Famine, Affluence, And Morality By Peter David Singer

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Peter Albert David Singer was born on the 6th of July 1946 in Melbourne Australia. Singer is an Australian moral philosopher. He is a utilitarianist that specializes in global issues and is an activist for animal rights. Best known for his book “Animal liberation” (1975) and his article “Famine, Affluence, and Morality” (1972) that is used in ethic classes all over the world. Peter Singer at this time is a Professor of Bioethics at Princeton University, and a Laureate Professor at the Centre for Applied Philosophy and Public Ethics at the University of Melbourne.
Peter Singers article “Famine, Affluence, and Morality” is an article that starts off talking about the famine in East Bengal India. Written from his view of moral responsibility people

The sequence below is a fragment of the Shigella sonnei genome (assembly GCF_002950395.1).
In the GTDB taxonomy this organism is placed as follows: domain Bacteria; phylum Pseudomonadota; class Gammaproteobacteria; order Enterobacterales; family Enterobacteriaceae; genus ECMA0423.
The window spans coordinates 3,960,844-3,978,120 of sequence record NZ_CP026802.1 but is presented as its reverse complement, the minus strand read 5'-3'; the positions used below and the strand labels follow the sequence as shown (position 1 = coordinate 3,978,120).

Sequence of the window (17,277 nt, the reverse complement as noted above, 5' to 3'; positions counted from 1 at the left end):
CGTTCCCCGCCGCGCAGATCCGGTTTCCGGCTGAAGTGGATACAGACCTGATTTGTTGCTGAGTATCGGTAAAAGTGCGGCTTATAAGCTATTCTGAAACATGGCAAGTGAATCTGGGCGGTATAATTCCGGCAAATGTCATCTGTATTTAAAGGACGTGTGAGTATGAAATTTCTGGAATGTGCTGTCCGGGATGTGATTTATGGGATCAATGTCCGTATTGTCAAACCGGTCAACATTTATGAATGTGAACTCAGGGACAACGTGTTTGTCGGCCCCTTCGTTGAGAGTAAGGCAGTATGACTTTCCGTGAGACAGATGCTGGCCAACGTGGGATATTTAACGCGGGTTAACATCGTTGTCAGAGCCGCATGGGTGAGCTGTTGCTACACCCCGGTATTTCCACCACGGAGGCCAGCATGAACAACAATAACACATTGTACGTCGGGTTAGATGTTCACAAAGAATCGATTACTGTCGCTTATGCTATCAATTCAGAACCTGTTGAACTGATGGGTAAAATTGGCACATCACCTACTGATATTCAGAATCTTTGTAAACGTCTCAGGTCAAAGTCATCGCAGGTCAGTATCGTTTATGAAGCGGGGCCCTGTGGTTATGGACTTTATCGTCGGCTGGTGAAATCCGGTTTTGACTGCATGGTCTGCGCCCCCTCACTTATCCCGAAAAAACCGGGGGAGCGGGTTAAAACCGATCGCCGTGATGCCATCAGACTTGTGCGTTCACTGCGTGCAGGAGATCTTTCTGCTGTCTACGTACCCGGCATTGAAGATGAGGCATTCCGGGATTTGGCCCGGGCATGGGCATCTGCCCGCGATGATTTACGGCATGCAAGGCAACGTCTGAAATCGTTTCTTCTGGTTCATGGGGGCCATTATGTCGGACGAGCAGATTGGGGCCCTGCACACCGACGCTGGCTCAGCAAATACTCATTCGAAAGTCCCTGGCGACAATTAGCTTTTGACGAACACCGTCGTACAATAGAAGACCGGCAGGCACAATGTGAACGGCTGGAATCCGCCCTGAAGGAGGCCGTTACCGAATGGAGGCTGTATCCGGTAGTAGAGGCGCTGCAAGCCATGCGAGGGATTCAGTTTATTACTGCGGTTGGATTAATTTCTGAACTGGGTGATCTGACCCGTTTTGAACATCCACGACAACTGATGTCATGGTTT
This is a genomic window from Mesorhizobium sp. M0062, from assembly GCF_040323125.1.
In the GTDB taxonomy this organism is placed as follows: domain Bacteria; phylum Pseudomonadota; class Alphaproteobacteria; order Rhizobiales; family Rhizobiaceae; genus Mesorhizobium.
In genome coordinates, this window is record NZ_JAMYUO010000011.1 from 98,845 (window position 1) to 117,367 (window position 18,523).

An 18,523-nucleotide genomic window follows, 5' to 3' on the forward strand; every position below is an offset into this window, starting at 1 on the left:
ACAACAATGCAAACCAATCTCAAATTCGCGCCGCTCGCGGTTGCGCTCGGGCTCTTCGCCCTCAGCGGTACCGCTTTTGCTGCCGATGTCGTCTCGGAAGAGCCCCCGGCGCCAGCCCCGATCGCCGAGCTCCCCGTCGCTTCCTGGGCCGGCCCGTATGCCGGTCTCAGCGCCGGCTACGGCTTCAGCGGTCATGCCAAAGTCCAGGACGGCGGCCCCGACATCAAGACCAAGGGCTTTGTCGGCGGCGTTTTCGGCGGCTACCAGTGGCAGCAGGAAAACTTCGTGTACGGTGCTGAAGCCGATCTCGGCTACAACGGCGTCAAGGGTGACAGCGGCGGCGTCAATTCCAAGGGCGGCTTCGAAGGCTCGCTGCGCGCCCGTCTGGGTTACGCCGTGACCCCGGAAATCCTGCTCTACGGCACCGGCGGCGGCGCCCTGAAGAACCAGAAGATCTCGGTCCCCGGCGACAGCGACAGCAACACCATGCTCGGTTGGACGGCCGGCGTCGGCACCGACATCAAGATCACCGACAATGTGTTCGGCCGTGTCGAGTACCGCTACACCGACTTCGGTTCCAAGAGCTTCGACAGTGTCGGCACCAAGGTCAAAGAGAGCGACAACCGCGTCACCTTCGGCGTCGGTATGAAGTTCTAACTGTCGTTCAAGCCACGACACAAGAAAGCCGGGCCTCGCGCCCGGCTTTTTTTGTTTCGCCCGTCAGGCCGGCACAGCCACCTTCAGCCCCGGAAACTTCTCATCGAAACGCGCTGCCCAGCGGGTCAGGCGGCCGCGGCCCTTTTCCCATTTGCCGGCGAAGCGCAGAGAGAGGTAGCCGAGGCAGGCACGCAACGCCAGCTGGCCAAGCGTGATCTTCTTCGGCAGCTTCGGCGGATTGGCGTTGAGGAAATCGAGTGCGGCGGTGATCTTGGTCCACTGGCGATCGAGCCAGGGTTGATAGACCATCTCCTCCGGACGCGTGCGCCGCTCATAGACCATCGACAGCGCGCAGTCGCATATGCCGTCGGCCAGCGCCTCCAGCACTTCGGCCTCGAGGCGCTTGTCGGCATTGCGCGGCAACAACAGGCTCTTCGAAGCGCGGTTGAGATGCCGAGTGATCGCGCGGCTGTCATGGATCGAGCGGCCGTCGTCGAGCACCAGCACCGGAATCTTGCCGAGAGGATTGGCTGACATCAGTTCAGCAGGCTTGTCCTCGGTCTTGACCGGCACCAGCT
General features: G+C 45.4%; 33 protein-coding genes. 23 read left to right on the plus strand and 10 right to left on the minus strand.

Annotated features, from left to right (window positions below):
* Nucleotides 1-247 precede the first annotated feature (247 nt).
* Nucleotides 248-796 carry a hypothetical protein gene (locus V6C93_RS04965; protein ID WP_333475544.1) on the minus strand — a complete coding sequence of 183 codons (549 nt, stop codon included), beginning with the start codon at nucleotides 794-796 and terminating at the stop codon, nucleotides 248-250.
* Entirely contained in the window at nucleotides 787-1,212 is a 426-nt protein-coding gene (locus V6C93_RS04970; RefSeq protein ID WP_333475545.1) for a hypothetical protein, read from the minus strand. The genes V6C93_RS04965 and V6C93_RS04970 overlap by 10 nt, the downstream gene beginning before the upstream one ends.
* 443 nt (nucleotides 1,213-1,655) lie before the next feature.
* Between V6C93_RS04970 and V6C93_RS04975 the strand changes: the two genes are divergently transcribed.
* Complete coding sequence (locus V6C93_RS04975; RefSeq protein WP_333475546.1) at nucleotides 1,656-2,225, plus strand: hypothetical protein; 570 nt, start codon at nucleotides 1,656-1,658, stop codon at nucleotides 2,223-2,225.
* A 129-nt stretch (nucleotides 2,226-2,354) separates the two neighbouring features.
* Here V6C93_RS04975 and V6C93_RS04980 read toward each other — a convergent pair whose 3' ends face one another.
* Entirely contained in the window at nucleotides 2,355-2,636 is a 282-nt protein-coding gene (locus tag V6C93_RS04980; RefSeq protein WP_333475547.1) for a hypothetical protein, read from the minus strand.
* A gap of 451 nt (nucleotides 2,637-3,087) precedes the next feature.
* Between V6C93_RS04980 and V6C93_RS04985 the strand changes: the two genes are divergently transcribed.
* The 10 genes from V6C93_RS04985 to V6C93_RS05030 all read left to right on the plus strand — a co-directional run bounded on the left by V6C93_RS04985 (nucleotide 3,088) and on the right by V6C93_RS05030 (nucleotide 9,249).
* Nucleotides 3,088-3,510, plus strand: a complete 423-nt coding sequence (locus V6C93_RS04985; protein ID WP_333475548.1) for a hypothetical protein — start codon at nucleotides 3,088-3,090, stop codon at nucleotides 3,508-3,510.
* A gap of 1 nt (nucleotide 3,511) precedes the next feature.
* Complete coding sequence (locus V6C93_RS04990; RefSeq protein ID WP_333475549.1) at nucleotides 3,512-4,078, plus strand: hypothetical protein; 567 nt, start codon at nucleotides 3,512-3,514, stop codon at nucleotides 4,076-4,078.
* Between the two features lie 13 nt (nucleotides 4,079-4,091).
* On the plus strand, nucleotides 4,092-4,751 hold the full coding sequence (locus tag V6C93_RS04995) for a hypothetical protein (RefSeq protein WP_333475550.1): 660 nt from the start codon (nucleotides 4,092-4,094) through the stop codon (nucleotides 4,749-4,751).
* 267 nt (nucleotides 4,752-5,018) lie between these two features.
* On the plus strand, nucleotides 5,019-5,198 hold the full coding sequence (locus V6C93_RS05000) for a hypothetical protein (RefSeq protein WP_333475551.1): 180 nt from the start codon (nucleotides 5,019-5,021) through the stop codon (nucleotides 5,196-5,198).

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“I begin with the assumption that suffering and death from lack of food, shelter, and medical care are bad”. I agree completely with Singer in his moral belief that people should help others who have less than they do. In this, he argues “the way people in relatively affluent countries react to a situation like that in Bengal cannot be justified. I think if people looked at moral issues differently instead from a position of seeing someone like them in their same state not helping in turn making them feel justified in not helping. Like Singer I believe that people disassociate themselves with situations like Bengal because they don 't know the people. For this reason, stinger gave the example of seeing a young child drowning in a small pool of water. Do you pull the child out of the water? Morally speaking, you should, there would be no excuse for inactivity. We as people are morally obligated to save this child, However, just like this child there are millions of others who need saving. I believe there is morally no difference in that young child, you see or the young child that you do not. With resources today like relief organization it has become easy to help others further

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